By Max Bingham, PhD

Bariatric surgery for the treatment of obesity and the possible reversal of type 2 diabetes is the subject of a personal perspective review by Buchwald and Buchwald (p. 331). Benefiting from over 50 years of experience in the area, the authors chart the developments from the very first procedure performed in 1953 through nearly 60 different variations that have been used since then. The authors describe various bariatric and other surgical approaches, and what emerges is a picture of constant flux as surgeons try to find the most effective and safe procedures to help patients. Regarding mechanisms, they highlight that while the approach was developed primarily for weight loss, the metabolic consequences of the procedure are much broader and include the potential reversal of type 2 diabetes. While the procedure undoubtedly results in caloric restriction and nutrient malabsorption, it also appears to affect gut-brain signaling and crucial gut hormones. In the latter case, the authors point out that while the literature is saturated with articles on the topic, it is still not exactly clear how they affect the eating and satiety processes. Focusing on the potential reversal of diabetes, they highlight a key study from 1995 that showed (surprisingly) how Roux-en-Y gastric bypass could normalize blood glucose within 24 h of surgery, effectively ruling out weight loss as the main driver of the subsequent reversal of diabetes. In a key passage they raise the intriguing question of whether learnings from bariatric surgery can be used for an approach that focuses on metabolic outcomes, i.e., true diabetes surgery that is not primarily focused on weight loss or synergistic metabolic medical and surgical avenues of therapy. Commenting further, author Henry Buchwald said: “The primary hoped for outcome of this perspective is for greater cooperation and research by diabetologists, endocrinologists, and basic scientists with metabolic bariatric surgeons to elucidate the neurohormonal mechanisms induced by surgery, and perhaps thereby, the etiologies of obesity and type 2 diabetes.”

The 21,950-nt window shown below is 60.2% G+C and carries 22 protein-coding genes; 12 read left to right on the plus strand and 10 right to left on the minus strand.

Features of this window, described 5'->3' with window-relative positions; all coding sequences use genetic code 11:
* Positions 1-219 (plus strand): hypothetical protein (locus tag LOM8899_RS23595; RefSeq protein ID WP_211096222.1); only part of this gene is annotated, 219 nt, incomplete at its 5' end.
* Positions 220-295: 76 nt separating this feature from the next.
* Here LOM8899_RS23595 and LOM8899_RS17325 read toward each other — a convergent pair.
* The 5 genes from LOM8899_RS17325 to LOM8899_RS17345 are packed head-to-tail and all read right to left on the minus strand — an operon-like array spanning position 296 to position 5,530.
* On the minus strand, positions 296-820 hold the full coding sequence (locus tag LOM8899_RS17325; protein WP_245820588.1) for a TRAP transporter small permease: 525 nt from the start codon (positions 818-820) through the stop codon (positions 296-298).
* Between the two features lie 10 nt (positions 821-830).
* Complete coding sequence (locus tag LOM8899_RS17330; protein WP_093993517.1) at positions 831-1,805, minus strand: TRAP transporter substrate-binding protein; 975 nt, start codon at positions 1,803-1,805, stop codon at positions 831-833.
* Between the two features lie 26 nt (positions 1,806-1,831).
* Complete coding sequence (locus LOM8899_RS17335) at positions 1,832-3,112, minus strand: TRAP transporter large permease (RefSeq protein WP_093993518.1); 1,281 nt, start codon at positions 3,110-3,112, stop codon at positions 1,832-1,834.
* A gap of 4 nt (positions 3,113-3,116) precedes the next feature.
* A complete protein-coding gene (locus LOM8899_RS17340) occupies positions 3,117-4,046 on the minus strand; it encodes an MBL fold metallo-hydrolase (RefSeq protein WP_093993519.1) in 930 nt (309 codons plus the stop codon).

Partial ileal bypass.

Buchwald and Buchwald. Metabolic (bariatric and nonbariatric) surgery for type 2 diabetes: a personal perspective review. Diabetes Care 2019;42:331–340